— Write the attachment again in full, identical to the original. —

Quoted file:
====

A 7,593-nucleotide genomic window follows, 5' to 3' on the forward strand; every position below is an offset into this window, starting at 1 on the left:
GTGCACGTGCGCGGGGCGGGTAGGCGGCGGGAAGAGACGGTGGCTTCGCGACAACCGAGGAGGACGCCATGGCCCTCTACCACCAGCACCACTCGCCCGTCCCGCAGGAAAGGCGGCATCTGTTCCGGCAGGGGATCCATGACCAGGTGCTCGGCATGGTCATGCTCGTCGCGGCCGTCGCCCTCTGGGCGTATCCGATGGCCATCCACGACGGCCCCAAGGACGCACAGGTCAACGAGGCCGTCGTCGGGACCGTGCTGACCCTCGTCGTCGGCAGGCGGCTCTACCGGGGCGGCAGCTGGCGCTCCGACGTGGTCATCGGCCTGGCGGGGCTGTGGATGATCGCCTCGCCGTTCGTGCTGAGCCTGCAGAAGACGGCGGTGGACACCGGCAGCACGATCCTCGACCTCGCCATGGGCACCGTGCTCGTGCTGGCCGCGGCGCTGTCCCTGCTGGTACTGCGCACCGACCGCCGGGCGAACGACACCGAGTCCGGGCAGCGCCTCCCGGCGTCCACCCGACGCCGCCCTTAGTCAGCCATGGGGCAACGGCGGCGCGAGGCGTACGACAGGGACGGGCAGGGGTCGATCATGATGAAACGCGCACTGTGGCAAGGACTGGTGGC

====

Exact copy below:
A 7,593-nucleotide genomic window follows, 5' to 3' on the forward strand; every position below is an offset into this window, starting at 1 on the left:
GTGCACGTGCGCGGGGCGGGTAGGCGGCGGGAAGAGACGGTGGCTTCGCGACAACCGAGGAGGACGCCATGGCCCTCTACCACCAGCACCACTCGCCCGTCCCGCAGGAAAGGCGGCATCTGTTCCGGCAGGGGATCCATGACCAGGTGCTCGGCATGGTCATGCTCGTCGCGGCCGTCGCCCTCTGGGCGTATCCGATGGCCATCCACGACGGCCCCAAGGACGCACAGGTCAACGAGGCCGTCGTCGGGACCGTGCTGACCCTCGTCGTCGGCAGGCGGCTCTACCGGGGCGGCAGCTGGCGCTCCGACGTGGTCATCGGCCTGGCGGGGCTGTGGATGATCGCCTCGCCGTTCGTGCTGAGCCTGCAGAAGACGGCGGTGGACACCGGCAGCACGATCCTCGACCTCGCCATGGGCACCGTGCTCGTGCTGGCCGCGGCGCTGTCCCTGCTGGTACTGCGCACCGACCGCCGGGCGAACGACACCGAGTCCGGGCAGCGCCTCCCGGCGTCCACCCGACGCCGCCCTTAGTCAGCCATGGGGCAACGGCGGCGCGAGGCGTACGACAGGGACGGGCAGGGGTCGATCATGATGAAACGCGCACTGTGGCAAGGACTGGTGGC